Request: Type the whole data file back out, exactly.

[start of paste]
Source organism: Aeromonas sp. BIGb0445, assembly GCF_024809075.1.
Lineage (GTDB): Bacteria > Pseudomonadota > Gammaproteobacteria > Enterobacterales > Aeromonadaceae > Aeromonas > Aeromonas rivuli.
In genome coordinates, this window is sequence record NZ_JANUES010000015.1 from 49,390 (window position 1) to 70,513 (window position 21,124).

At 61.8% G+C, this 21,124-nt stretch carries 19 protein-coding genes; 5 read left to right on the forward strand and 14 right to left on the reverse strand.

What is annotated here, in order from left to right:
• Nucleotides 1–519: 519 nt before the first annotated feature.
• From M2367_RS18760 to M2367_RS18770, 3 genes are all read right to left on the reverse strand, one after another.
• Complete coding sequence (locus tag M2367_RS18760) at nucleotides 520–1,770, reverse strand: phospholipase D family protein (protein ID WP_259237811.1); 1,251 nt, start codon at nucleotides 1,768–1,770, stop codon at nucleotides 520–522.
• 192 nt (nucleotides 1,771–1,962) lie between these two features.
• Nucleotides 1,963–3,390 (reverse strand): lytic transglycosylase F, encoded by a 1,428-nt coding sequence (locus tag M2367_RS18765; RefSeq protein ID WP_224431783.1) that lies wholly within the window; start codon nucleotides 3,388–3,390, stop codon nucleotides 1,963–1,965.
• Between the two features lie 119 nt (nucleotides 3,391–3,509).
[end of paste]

Source organism: Aeromonas sp. BIGb0445, assembly GCF_024809075.1.
Lineage (GTDB): Bacteria > Pseudomonadota > Gammaproteobacteria > Enterobacterales > Aeromonadaceae > Aeromonas > Aeromonas rivuli.
In genome coordinates, this window is sequence record NZ_JANUES010000015.1 from 49,390 (window position 1) to 70,513 (window position 21,124).

At 61.8% G+C, this 21,124-nt stretch carries 19 protein-coding genes; 5 read left to right on the forward strand and 14 right to left on the reverse strand.

What is annotated here, in order from left to right:
• Nucleotides 1–519: 519 nt before the first annotated feature.
• From M2367_RS18760 to M2367_RS18770, 3 genes are all read right to left on the reverse strand, one after another.
• Complete coding sequence (locus tag M2367_RS18760) at nucleotides 520–1,770, reverse strand: phospholipase D family protein (protein ID WP_259237811.1); 1,251 nt, start codon at nucleotides 1,768–1,770, stop codon at nucleotides 520–522.
• 192 nt (nucleotides 1,771–1,962) lie between these two features.
• Nucleotides 1,963–3,390 (reverse strand): lytic transglycosylase F, encoded by a 1,428-nt coding sequence (locus tag M2367_RS18765; RefSeq protein ID WP_224431783.1) that lies wholly within the window; start codon nucleotides 3,388–3,390, stop codon nucleotides 1,963–1,965.
• Between the two features lie 119 nt (nucleotides 3,391–3,509).